We’ve been raised on a steady diet of home runs, but there’s more to the Toronto Blue Jays than just the long ball
I want to pick up on something said by our editor, Shaun Doyle, yesterday.
In his reply to Richard Griffin’s take on the Toronto Blue Jays-Joey Votto connection, Doyle noted that the current core of the Blue Jays goes beyond just Jose Bautista (35 years old), Edwin Encarnacion (33), Josh Donaldson (30), Russell Martin (33), and Troy Tulowitzki (31). It also includes Aaron Sanchez (24), Marcus Stroman (25), and Roberto Osuna (21). You can arguably add Devon Travis (25), Kevin Pillar (27), and Joe Biagini (26) to this mix as well.
Here’s the thing: I completely agree with Doyle, but you seldom hear people venture past the big bats in the lineup. “The Jays need to re-sign Encarnacion, Bautista is owed a raise, Donaldson represents the future,” is the typical refrain, from the typical fan. What this ignores, however, is the fact that Sanchez, Stroman, and Osuna are the ones who’ll likely be leading the Blue Jays into and through the 2020s. They represent the long-term viability of the franchise with important short-term and medium-term contributions to make along the way.
What you can say about Bautista and Encarnacion is that the current window of opportunity for the team is partly tied to their individual performances. What you can say about Donaldson, Martin, and Tulowitzki is that they factor significantly into the team’s short-to-medium-term plans thanks, in part, to their respective contract situations.
If this is true, then why such a focus on Bautista, Encarnacion, Donaldson, Martin, and Tulowitzki? What makes them the current “core” of the team and no one else? I can think of four factors that underlie this view: age, contract status, position, and home run bias.
The age and contract status factors are the easiest to understand. With Sanchez, Stroman, Osuna, Travis, and Pillar all below 30 years of age, it’s easy to take their respective roles on the team for granted, and they’re what some people might call “controllable assets” as if to deny their humanity.
There are actually two dimensions to the age factor that work to trivialize the contributions of these young players. On the one hand, there’s the suggestion that the best for them lies ahead, not in the past or at the present – that we haven’t seen it yet – so we should wait before taking full stock of their importance to the team. The problem is someone like Osuna has already established himself as one of the best young closers in MLB history. There has also been no sign of regression in Pillar’s defensive play – this is a guy who could dominate the outfield in Toronto for the next six to eight years.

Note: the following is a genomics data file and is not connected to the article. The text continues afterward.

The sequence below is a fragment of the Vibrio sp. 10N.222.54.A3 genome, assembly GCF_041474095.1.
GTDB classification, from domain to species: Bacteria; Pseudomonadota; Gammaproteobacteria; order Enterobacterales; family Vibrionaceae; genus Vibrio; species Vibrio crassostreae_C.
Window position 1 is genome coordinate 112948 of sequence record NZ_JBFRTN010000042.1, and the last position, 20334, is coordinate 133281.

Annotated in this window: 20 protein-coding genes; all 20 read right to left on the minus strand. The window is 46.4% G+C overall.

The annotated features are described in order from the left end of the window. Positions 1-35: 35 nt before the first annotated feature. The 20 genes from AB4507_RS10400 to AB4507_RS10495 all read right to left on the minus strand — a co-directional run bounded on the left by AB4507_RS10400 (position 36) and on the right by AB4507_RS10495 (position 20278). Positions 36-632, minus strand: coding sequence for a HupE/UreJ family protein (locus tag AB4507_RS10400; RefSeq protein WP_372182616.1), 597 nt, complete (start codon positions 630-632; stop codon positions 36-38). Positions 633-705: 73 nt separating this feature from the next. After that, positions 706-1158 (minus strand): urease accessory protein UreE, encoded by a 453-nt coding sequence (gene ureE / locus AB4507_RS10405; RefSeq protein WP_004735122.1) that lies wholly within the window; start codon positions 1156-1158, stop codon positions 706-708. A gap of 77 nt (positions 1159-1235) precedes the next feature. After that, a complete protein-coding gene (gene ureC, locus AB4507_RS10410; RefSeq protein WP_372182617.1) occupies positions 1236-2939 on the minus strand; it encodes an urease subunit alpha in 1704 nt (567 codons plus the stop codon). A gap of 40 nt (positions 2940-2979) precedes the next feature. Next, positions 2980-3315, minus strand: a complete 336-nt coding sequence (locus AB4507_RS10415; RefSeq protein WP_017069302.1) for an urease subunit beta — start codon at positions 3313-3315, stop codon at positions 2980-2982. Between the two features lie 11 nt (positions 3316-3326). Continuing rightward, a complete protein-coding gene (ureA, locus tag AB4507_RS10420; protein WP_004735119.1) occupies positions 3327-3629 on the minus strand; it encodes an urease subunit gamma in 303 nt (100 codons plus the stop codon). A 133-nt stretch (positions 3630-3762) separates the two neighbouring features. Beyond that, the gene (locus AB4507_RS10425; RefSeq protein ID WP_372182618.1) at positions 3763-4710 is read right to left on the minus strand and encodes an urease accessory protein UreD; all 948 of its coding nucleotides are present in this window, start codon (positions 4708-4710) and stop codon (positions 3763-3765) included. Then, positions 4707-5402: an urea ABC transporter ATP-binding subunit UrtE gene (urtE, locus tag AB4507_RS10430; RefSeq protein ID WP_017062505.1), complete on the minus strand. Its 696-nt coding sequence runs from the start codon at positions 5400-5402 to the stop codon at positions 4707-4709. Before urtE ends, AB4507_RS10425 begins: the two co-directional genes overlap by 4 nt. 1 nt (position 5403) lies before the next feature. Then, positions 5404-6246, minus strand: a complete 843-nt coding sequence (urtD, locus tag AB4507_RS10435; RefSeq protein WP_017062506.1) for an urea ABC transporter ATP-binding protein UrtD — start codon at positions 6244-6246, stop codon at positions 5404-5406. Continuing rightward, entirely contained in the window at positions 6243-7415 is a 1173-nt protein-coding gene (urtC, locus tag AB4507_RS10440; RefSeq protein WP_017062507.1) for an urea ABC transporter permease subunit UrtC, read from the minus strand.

The other dimension is suspicion, and it has a similar logic. Here the argument is we’ve seen so little of these players that we can’t really trust them. Stroman’s struggles earlier this season and Travis’ various health ailments fit into this narrative. The narrative can only be broken through performance, and that’s how Stroman and Travis have responded. They’re two of the hottest players on the Blue Jays right now, at a time when the team needs everyone playing at their best.
In terms of the third factor, pitchers and positional players are sometimes presented as two completely separate categories of player. Aside from Roy Halladay, when was the last time the Blue Jays were so closely identified with a pitcher? This factor is specific to the Sanchezs, Stromans, Osunas, and Biaginis of the team, and it helps to explain why their contributions to the team are sometimes taken for granted. We’re just not accustomed to thinking of the Blue Jays in terms of their pitchers’ dominance on the mound – a fact that can be seen in the period between Halladay’s departure and David Price’s acquisition.
The final factor – bias – is related to the previous one, and it concerns the fact that, as Jays fans, we’ve been raised on a steady diet of boppers and thumpers. From George Bell to Donaldson, Joe Carter to Bautista, this team is all about the home run. Our fixation with the home run is so ingrained that it opened the door to the ill-advised additions of Frank Thomas and Jose Canseco, and people seldom remember that Toronto’s first World Series title was banked by a two-run double from Dave Winfield. It’s Carter’s walk-off home run in 1993 that gets all the attention. What can I say – we like the dramatic stuff?
The two most iconic moments in Blue Jays history are Carter’s walk-off home run and Bautista’s bat flip. Those 17 strikeouts from Brandon Morrow, Roy Halladay’s Iron Man performances, Winfield’s World Series-clinching double occupy lesser spots in our collective memory. Is this a bad thing? Does it make us horrible people and even worse fans? No, but it is reason to rethink the apparent criticalness of adding someone like Votto.
The Blue Jays are already a great team, and they’re positioned to compete for years to come. Votto would add to this, but the failure to acquire him won’t detract from it. The core is that good, and it’s that deep, too, home run or no home run.
*Featured Image Credit: Arturo Pardavila III UNDER CC BY-SA 2.0
THANK YOU FOR VISITING JAYS FROM THE COUCH! CHECK US OUT ON TWITTER @JAYSFROMCOUCH AND INSTAGRAM. LIKE US FACEBOOK. BE SURE TO CATCH THE JAYS NEST PODCAST!
As a long-time Jays fan, I’ve invested more time in bad baseball than a sane person would allow. Fortunately, I was finally rewarded with some post-season action last year! This year?